We all hope for those breakthrough moments with our students, but more often than not, we’re rolling around in the dirt, trying to get them aligned. The more students can see our process as teachers and emulate that themselves, the less likely they will be to give up on the tedious work good technical singing requires.
I make my students sing on “n + vowel” for each of their songs. This means that, when singing “Some Enchanted Evening,” my baritones will sing “nU nE-nae-nE ni-nI.” I find this helps to get the vowels forward and in the resonance. They HATE this exercise (as you can imagine, especially on patter songs), but it works. I tell them, “Yes, singing is this tedious, but here’s the great news: if you put in the work now, you’re going to be in such great shape when you’re my age. All of these tools will be right at your fingertips and you’ll be able to incorporate new songs into your technique very quickly.” ‘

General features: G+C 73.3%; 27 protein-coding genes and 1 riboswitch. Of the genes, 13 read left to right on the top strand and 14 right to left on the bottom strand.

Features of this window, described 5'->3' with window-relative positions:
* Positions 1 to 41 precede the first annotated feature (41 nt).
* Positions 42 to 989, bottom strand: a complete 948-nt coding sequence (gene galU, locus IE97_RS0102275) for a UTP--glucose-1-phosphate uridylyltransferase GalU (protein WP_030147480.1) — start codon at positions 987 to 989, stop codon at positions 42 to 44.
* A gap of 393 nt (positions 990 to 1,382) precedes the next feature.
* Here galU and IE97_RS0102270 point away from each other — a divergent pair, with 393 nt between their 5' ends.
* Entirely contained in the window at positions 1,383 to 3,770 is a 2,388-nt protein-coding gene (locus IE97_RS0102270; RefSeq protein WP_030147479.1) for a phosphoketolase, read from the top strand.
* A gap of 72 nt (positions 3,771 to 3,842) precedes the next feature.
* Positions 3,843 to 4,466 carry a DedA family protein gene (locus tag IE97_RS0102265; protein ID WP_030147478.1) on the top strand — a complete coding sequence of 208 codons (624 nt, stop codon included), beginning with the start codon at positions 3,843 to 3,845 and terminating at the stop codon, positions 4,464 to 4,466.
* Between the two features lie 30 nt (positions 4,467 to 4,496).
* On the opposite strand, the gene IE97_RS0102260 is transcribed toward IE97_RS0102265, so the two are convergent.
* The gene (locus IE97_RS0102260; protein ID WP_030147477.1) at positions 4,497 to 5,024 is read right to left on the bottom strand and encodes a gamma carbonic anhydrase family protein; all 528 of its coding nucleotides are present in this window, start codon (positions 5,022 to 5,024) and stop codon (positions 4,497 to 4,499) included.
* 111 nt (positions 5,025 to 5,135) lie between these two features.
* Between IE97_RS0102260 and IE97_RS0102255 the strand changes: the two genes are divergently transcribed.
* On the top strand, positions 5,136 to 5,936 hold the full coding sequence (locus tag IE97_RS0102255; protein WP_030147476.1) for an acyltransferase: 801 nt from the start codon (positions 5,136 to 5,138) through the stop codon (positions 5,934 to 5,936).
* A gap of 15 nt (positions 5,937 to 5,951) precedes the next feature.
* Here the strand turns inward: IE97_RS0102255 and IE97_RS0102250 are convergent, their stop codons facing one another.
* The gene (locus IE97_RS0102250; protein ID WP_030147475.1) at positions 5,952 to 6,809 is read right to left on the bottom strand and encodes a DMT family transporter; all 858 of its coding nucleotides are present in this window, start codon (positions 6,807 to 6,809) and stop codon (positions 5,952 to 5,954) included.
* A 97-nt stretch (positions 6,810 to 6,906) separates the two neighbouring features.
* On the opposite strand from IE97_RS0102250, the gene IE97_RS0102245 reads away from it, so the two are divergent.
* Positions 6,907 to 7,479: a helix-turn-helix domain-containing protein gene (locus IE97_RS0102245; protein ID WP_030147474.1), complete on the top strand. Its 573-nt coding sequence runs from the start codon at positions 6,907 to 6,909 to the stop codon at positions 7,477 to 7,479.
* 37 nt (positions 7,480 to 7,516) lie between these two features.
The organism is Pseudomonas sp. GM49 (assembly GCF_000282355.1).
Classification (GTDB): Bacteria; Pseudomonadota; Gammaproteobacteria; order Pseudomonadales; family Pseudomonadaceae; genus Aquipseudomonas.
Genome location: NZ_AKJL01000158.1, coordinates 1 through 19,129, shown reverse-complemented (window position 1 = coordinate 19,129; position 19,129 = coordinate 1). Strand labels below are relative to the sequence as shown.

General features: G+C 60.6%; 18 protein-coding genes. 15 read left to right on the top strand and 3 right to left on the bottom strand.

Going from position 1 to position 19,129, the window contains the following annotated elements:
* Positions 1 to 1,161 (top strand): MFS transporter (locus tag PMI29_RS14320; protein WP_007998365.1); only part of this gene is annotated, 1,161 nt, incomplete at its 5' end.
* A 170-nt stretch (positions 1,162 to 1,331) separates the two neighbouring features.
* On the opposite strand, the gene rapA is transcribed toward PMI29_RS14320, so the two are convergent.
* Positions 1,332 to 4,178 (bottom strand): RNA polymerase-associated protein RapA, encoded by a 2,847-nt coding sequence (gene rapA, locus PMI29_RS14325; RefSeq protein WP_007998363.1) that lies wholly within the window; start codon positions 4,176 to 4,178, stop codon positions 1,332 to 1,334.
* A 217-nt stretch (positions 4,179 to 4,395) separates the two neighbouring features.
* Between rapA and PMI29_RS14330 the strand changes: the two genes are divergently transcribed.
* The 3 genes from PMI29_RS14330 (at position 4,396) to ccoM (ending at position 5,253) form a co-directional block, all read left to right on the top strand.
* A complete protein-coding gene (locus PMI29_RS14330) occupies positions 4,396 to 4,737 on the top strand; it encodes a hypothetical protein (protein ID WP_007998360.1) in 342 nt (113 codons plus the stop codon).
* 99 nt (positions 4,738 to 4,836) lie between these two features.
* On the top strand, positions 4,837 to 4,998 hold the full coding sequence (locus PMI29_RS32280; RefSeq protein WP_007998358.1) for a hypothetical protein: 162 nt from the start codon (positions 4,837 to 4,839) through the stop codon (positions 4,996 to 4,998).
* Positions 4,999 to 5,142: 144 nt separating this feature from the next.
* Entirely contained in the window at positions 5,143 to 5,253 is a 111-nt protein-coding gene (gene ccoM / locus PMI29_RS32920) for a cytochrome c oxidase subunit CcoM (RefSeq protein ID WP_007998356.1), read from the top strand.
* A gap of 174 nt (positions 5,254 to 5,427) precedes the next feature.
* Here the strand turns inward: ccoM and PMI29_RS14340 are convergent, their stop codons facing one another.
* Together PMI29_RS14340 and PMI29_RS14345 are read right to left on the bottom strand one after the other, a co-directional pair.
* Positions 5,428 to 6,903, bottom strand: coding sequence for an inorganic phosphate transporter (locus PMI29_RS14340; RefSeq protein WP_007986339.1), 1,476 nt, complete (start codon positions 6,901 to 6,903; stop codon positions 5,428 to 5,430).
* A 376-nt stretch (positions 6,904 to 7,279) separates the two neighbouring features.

Isn’t that what we all want? Well, there’s no fast route there. We’ve all tried to find it and probably paid the price as a result. Slow and steady wins the race. And if I can be patient with my student, maybe they can learn to be patient enough with themselves to grow more into their beautiful voices.
A couple years ago I had a colleague of mine approach me after juries a bit dumbfounded. She said, “Your students sound so great! What’s your secret?”
I just shrugged and said something like, “Well, they’re all working really hard. I’m proud of them.” But if I did have a secret, it would be this: I talk to my students about their mental and emotional lives while we work. We address issues that arise. I share my own personal experiences so they can feel safe to share theirs. All of this helps us to do the actual technical work needed to succeed.
Please subscribe to our blog. Enter your email address on the top left side of the page and click “Follow” and sign up for our email list.
Visit www.contemporarymusicaltheatre.com for more information on over 180 contemporary musical theatre writers and 550+ songs, all searchable by voice and song type.